The news story of Flint, Michigan’s lead contamination spotlights a number of issues that impact MCWRS members and municipalities across the nation. The facts behind the Flint situation are hard to come by. What is clear, however, is that a failure by one water utility to meet its obligations to provide safe drinking water to its customers can taint the entire water supply profession. The media activity surrounding Flint has muddied the waters for us all and raises the specter that water supply professionals cannot be trusted and that public officials put cost savings above public health.
Certainly, Flint officials did a disservice to their water customers by not explaining what was going on. It appears they have a corrosion control problem that was not addressed when they decided to switch to a different water source. Without a doubt, there are also water infrastructure issues in Flint, namely lead services that need to be more appropriately dealt with. These same issues potentially impact water utilities across the nation. But, let’s rise above the current fray in Flint and always remember how costs affect communities’ abilities to keep pace with the demands of new regulations, let alone ongoing maintenance.
As the New York Times reported, “the country has invested far too little in its public works, as governments at all levels have become obsessed with cutting spending.” While the call for more federal and state financial assistance is proper and necessary, the demand for more regulation is exactly the opposite of what is needed. One of the reasons that municipalities are looking to cut costs is the enormous and never-ending regulatory burden. Some regulations and permit conditions are necessary to protect public health or to make meaningful environmental improvements. But today, far too many produce little or no benefit and create costs that are astronomical. In 2012, the MA Water Infrastructure Finance Commission’s report identified a $21.4 billion funding gap over the next 20 years for water and wastewater systems, as cited in this interesting Boston Globe opinion piece.
Should a community spend $120 million on wastewater treatment plant upgrades in order to reduce its phosphorus level from 0.2 mg/l to 0.1 mg/l when the result of the investment is not certain to make appreciable environmental improvements? Or, should it spend an equivalent sum replacing old sewer and water pipes whose imminent failure may cause environmental or public health catastrophes? That is the dilemma facing communities because they do not and will not have the resources to do both!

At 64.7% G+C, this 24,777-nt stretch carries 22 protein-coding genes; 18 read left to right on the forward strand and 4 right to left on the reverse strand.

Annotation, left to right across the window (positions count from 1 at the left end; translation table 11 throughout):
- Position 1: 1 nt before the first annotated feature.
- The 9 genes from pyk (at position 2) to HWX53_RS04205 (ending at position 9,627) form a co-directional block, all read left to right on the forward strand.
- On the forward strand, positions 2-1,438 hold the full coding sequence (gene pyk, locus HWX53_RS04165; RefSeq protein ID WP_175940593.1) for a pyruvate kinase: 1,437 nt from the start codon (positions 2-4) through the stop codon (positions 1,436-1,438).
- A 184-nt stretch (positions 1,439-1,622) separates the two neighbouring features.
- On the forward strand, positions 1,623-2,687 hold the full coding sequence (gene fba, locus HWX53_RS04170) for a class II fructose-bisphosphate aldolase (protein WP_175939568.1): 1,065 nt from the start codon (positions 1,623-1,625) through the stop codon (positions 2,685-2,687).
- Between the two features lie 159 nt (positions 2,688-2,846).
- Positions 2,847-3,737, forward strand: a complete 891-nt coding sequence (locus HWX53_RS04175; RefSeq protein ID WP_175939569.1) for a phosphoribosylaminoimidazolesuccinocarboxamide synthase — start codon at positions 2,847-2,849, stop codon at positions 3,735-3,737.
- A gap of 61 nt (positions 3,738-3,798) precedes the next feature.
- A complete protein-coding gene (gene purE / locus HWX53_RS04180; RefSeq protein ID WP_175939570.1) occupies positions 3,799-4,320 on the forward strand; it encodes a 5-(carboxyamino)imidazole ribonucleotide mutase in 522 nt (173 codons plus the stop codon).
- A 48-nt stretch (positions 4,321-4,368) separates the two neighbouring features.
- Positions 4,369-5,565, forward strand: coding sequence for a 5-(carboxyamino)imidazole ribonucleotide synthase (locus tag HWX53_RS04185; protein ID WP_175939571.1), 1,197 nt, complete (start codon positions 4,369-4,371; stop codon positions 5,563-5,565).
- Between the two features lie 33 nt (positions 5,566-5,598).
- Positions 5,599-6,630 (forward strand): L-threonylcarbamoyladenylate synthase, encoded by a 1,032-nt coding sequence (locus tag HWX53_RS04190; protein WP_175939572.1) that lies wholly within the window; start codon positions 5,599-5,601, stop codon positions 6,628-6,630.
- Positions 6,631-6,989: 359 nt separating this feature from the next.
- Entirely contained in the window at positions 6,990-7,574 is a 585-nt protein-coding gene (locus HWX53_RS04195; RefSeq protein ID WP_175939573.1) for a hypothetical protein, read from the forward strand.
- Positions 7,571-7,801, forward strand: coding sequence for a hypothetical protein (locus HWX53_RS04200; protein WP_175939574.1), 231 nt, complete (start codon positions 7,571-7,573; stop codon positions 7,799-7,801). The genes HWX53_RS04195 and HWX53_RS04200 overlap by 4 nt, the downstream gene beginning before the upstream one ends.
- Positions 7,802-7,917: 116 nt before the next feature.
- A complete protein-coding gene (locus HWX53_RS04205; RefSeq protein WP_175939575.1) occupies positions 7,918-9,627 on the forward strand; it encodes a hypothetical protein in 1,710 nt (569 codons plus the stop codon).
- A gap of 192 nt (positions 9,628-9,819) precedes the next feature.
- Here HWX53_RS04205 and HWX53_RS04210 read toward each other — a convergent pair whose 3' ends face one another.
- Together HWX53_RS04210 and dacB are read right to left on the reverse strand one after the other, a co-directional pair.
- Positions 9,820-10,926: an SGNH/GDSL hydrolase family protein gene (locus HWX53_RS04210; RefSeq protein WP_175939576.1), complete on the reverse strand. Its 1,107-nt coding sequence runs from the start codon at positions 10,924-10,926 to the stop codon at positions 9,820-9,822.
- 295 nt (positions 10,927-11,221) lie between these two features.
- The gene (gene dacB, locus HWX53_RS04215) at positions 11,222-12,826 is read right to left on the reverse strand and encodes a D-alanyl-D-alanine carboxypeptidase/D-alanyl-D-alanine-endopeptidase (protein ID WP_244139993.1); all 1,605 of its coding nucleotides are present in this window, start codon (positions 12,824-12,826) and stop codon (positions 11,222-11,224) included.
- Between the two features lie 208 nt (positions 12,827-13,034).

The Coalition urges federal and state governments to heed the lessons of Flint and provide more funding for water infrastructure to communities and their ratepayers and to restructure regulations and permits so that local resources can be expended on the most critical local priorities. What are your thoughts on lead contamination in Flint? Let us know what you think by emailing firstname.lastname@example.org.
August is the driest month of the year in Massachusetts, but what has been prominent in the news? Water. And that’s a good thing.
With the transportation funding-dominated state budget finalized in late July, lawmakers are turning their attention to what many have been saying is another one of the state’s biggest needs – dedicating more resources to repair the state’s old and inefficient water infrastructure.
Senator James Eldridge of Acton has been one of the leading voices in the legislature. He told State House News Service this week that he is working on a legislative package that would propose a separate fund for providing cities and towns grants for water infrastructure projects, especially innovative ones. That was one of the recommendations in a 2012 report of the state’s Water Infrastructure Finance Commission, which was charged with developing a comprehensive, long-range water infrastructure finance plan for the Commonwealth and its municipalities.
Eldridge spelled out the water infrastructure crisis in a newspaper op-ed column this week written with State Rep. Carolyn Dykema of Holliston, his co-chair on the Water Infrastructure Finance Commission.
“Water infrastructure is crucial to our public health, quality of life issues and economy and it’s significant that Senate President Therese Murray highlighted water infrastructure as a priority this legislative session,” the legislators wrote. “It’s up to all of us . . . to work together to protect our state’s water supply and water resources for future generations. The quality of life of our residents and economic prosperity depend on it.”
Water infrastructure is as critical to economic development as transportation infrastructure. Communities that cannot provide adequate water supplies and wastewater treatment, at reasonable costs, will be at a competitive disadvantage when it comes to economic development. Adequate water infrastructure also meets what we now consider to be basic human needs – clean water to drink and sanitary waste treatment to protect public health. We’ve heard some great news lately. Governor Patrick expanded his reference to infrastructure to include public infrastructure other than transportation and schools. And, Senate President Therese Murray specifically acknowledged the need to address drinking water and wastewater reform, noting that the Water Infrastructure Finance Commission concluded that the Commonwealth is facing a gap of approximately $10.2 billion in funding for drinking water and $11.2 billion in funding for wastewater over the next twenty years. Without funding assistance from the state and federal governments, publicly owned drinking water and wastewater treatment facilities cannot catch up on maintenance and capital investment back logs, let alone keep up with regulatory requirements. Tell us your ideas on how we can address the funding gaps?